Nonetheless, supporters of emergency assistance still have long-term financing difficulties. The issue is not so much whether one can restore the lost 'equilibrium' between development and humanitarian aid-which must be an impossible aim-but how to reform the administrative structures for the management of the funds by intergovernmental bodies. Administrative structures are never neutral and the current division between emergency and development aid does not encourage flexibility.
'Supporters of humanitarian assistance handle information in a sensational manner instead of using it to educate and develop the views of the general public'
Looking at this proposition, we should start off by saying that no one can control the actions of the media, and that this very fact represents progress in our democracies. In any case, sensationalism is not what the supporters of emergency aid set out to achieve, although communication is incontestably one aspect of their action. In fact, many human dramas remain outside the limelight, despite the efforts and strategies adopted ? The long list includes Sudan, Angola and Nigeria for example. The principle whereby a single train derailment gets publicity but regular derailments are uninteresting, unfortunately, continues to apply.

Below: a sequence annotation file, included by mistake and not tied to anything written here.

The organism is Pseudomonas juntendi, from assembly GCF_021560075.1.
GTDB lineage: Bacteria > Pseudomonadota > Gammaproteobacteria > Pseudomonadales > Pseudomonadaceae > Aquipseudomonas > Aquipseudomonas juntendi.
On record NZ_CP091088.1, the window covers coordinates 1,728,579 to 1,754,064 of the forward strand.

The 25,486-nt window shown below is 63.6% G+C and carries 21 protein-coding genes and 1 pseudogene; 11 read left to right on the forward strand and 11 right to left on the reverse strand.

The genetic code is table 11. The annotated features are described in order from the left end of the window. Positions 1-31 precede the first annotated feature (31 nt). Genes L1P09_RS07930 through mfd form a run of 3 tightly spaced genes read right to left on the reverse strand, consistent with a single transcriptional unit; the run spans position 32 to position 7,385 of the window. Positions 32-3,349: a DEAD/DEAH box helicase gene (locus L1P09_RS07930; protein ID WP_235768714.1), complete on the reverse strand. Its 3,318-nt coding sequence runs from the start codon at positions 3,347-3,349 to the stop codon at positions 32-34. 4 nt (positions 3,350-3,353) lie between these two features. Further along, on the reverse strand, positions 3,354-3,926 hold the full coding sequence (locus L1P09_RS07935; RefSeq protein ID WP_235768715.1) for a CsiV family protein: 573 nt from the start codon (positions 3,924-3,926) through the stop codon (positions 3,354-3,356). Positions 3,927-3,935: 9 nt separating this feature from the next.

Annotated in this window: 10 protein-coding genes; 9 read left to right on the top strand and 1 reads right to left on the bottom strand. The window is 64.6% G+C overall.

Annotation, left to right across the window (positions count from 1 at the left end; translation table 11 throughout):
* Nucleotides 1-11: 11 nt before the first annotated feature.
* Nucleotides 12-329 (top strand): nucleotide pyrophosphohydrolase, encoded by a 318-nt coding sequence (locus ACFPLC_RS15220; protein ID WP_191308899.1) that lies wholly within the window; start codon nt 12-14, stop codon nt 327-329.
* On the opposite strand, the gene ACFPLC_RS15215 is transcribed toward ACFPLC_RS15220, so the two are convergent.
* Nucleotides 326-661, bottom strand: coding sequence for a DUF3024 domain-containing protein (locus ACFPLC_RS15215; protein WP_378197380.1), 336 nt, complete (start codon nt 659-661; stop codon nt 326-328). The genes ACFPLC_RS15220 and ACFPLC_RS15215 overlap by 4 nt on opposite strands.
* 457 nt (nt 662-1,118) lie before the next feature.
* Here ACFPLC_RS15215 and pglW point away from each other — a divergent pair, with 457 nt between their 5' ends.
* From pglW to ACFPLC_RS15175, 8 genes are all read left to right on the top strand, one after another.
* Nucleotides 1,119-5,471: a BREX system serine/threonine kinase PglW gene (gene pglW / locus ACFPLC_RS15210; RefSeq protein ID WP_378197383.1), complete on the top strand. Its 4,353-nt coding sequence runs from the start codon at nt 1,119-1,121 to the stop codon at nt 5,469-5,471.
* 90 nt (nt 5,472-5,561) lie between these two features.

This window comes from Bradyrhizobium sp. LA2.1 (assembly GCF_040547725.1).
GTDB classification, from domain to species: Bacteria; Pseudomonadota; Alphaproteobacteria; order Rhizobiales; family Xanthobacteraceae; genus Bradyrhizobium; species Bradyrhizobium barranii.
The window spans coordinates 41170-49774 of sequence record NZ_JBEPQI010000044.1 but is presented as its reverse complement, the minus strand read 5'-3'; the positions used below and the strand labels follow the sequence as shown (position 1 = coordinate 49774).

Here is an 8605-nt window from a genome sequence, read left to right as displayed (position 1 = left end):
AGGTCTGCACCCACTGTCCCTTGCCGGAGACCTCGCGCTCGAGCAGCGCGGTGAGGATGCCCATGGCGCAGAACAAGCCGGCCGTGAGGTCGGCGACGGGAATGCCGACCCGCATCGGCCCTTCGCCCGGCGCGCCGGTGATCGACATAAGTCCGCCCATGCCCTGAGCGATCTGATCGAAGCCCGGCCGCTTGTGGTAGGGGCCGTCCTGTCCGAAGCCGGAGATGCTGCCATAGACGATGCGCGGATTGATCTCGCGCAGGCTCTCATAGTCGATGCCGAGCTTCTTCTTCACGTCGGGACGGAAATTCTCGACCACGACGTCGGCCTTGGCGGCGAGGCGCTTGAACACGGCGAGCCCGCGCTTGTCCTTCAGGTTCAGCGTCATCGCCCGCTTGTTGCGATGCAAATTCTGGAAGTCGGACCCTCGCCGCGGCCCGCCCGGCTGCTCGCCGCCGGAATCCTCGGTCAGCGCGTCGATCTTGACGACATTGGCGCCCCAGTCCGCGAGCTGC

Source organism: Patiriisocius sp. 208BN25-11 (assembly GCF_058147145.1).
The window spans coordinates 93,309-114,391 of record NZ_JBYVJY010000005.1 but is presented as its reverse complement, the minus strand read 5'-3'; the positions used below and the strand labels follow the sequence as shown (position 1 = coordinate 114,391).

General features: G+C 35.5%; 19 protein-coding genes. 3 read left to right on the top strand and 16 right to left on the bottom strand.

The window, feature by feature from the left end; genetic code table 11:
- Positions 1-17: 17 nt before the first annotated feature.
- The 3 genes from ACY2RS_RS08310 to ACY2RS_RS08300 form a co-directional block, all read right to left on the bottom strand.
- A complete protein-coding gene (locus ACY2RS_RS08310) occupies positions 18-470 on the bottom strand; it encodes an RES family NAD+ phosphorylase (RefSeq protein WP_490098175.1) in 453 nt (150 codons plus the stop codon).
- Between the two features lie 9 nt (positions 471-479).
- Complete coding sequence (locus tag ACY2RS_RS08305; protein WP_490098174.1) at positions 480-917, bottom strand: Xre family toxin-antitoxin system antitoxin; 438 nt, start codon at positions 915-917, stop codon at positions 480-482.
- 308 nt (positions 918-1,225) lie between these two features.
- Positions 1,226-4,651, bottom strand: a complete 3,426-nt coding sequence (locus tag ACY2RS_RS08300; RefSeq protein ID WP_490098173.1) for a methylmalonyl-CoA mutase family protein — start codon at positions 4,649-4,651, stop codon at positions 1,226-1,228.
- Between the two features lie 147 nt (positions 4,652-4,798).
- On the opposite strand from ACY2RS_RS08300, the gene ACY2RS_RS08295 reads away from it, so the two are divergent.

Achieving an adequate response
None of these comments or refutations, however, constitute a response to the complaint made at the beginning of this article and the main problems are not in this area. Let us accept that neither emergency assistance, nor rehabilitation, nor development, even in their most open forms, are able to respond to all the suffering and vulnerability that exists. Let us also accept that, however complex the approach described by these three words, they do not constitute a way of approaching the real world which involves learning from experience and that a large number of victims and crises are still slipping through the net provided by this perspective. Rwanda has without doubt been the most striking example of this.